Sea Eagles v Sharks
So, for the fourth-placed Sea Eagles and the fifth-placed Sharks, it all comes down to this. A do-or-die finals battle awaits these two sides on Friday night – and what an epic encounter it should prove to be!
The combatants share one of the strongest and fiercest rivalries in the history of rugby league. The animosity dates back to the 1970s, when the Sea Eagles and Sharks played out the hard-fought “bar-room brawl” that was the 1973 grand final, as well as the 1978 decider which was ultimately decided in a replay. Since then, however, there have been other bitter and dramatic battles, too: the 1996 Elimination Semi-Final, dominated by Manly, where John Hopoate demonstrated unsportsmanlike ways in condescendingly patting David Peachey on the head following a series of blunders at the back; then in 2005 the controversial winger pole-axed Sharks forward Keith Galloway, was sent off and suspended for a total of 17 matches. There’s certainly no love lost between these two fierce rivals in the Battle of the Beaches, a war in which the Sea Eagles hold the upper hand with 56 victories from 81 matches.
This season Manly have somehow flown under the radar of their NRL opponents – the tried-and-tested team, the 2011 premiers, have won 15 of their 25 matches all season on the back of a hard-working and committed forward pack and the effectiveness and excellence of one of the best backlines of the modern era.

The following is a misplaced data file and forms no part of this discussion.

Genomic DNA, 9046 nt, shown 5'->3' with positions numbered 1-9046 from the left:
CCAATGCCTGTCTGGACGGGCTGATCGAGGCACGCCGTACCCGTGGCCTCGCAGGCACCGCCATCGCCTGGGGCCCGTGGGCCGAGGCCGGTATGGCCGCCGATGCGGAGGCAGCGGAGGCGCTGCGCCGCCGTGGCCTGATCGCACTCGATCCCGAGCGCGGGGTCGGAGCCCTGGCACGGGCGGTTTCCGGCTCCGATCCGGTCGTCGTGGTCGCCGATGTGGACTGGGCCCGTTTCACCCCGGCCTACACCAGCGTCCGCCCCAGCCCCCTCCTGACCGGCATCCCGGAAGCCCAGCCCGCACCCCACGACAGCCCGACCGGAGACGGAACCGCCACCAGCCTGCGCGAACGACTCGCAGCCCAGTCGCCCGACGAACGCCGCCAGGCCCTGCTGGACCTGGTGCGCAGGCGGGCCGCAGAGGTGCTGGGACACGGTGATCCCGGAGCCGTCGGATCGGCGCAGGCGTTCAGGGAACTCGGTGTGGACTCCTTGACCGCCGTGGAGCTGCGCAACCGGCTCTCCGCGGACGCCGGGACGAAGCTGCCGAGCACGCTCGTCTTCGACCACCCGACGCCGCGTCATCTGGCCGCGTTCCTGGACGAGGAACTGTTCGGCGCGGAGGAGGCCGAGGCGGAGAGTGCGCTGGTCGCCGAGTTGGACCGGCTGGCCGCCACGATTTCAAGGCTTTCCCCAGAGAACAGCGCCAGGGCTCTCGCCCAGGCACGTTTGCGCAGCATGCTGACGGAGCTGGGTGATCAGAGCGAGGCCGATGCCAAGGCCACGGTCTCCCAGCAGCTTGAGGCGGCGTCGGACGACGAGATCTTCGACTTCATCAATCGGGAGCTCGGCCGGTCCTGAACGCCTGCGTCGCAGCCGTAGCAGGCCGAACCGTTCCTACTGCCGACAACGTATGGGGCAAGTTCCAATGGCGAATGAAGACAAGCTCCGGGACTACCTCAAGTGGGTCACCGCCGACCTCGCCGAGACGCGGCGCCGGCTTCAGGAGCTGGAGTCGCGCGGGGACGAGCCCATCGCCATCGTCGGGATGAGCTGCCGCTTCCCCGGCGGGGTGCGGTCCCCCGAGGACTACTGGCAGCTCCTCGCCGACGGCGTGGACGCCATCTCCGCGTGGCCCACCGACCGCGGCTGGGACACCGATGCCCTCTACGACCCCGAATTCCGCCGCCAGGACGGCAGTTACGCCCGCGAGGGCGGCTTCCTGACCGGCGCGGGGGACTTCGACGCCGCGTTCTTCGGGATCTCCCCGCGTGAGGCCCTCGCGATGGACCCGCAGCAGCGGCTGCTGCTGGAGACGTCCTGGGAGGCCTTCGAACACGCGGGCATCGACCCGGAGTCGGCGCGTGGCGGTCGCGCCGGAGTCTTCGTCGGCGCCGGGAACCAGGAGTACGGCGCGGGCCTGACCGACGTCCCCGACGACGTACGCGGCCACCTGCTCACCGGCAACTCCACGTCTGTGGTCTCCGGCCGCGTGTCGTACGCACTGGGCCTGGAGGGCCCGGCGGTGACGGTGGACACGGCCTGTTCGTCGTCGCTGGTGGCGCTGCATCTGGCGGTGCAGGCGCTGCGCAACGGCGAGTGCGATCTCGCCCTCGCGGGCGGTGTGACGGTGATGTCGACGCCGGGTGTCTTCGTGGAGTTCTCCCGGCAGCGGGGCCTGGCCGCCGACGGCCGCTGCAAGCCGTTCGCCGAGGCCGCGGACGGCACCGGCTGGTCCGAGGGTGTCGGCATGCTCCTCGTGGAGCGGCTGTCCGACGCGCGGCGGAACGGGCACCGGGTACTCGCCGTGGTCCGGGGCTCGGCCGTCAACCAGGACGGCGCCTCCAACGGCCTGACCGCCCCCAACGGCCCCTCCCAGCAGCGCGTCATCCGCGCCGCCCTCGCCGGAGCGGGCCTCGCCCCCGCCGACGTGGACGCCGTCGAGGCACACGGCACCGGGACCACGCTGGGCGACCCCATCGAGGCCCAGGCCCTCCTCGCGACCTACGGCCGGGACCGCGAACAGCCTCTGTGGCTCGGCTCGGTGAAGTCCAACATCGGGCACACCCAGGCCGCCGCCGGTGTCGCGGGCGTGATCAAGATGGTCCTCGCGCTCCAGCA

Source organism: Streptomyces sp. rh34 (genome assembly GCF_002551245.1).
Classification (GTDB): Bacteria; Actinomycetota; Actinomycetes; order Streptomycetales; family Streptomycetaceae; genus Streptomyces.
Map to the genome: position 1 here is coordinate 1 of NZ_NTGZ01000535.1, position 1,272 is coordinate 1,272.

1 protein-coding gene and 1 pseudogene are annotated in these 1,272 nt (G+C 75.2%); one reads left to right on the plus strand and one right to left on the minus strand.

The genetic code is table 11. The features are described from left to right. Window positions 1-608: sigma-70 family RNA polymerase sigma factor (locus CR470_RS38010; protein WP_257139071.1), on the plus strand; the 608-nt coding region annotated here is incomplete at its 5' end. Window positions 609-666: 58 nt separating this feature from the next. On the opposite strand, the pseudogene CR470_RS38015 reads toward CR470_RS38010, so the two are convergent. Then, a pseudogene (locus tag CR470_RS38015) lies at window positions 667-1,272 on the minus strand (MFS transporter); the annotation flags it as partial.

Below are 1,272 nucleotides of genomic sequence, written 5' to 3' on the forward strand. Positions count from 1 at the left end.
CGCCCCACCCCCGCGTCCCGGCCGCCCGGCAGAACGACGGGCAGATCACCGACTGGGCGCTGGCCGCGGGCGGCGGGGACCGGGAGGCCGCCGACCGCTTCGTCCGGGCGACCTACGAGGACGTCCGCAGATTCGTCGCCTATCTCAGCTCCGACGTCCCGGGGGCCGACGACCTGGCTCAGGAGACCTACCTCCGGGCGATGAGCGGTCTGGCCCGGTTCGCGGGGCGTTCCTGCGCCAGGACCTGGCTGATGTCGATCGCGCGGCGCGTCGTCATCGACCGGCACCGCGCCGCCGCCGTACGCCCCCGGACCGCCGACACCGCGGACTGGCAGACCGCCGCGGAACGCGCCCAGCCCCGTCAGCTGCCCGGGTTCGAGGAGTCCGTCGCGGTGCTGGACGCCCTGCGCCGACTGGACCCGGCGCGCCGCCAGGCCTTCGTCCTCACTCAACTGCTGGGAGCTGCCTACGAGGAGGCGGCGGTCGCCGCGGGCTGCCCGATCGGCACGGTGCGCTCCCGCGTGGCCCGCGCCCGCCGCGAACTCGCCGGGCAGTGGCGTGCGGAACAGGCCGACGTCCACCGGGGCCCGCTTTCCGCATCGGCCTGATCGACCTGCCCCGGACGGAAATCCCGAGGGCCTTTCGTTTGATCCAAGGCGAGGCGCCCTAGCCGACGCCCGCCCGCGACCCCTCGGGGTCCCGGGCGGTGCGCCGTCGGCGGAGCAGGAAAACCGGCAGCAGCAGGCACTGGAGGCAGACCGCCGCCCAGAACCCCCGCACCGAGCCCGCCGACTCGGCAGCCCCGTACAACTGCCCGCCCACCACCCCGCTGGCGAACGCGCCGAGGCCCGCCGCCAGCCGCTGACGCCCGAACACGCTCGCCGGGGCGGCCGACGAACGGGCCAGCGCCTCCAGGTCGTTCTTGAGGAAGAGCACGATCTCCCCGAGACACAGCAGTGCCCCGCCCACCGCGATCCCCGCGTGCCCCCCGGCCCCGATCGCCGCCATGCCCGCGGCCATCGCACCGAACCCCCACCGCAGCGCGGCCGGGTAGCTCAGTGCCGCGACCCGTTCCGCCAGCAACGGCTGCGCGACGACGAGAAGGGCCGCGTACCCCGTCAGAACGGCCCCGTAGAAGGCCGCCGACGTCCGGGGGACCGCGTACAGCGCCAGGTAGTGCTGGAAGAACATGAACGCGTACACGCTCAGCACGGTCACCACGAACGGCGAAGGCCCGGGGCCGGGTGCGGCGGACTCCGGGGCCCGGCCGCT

Last week in one of the most physical finals matches in NRL history, the Roosters beat Manly 4-0. Yup, just four-nil – the lowest-scoring final since St George beat Illawarra 21 years ago! It’s a clash that will no doubt still have plenty of the Sea Eagles squad nursing bumps and bruises.
The Sharks, meanwhile, have done anything but fly under the radar in 2013 – on the back of the much-publicised ASADA investigation, they’ve found themselves in the headlines (on the front and back pages) more weeks than any other side in the NRL. The Sharks have won 15 of 25 matches just like the Sea Eagles, and have recorded a four-match winning streak as well as four bunches of back-to-back victories.
Cronulla were also involved in an epic finals battle last week at Allianz Stadium. Facing the Cowboys in the First Elimination Final, Cronulla overcame controversy – and injury – to beat North Queensland in the most nail-biting of finishes.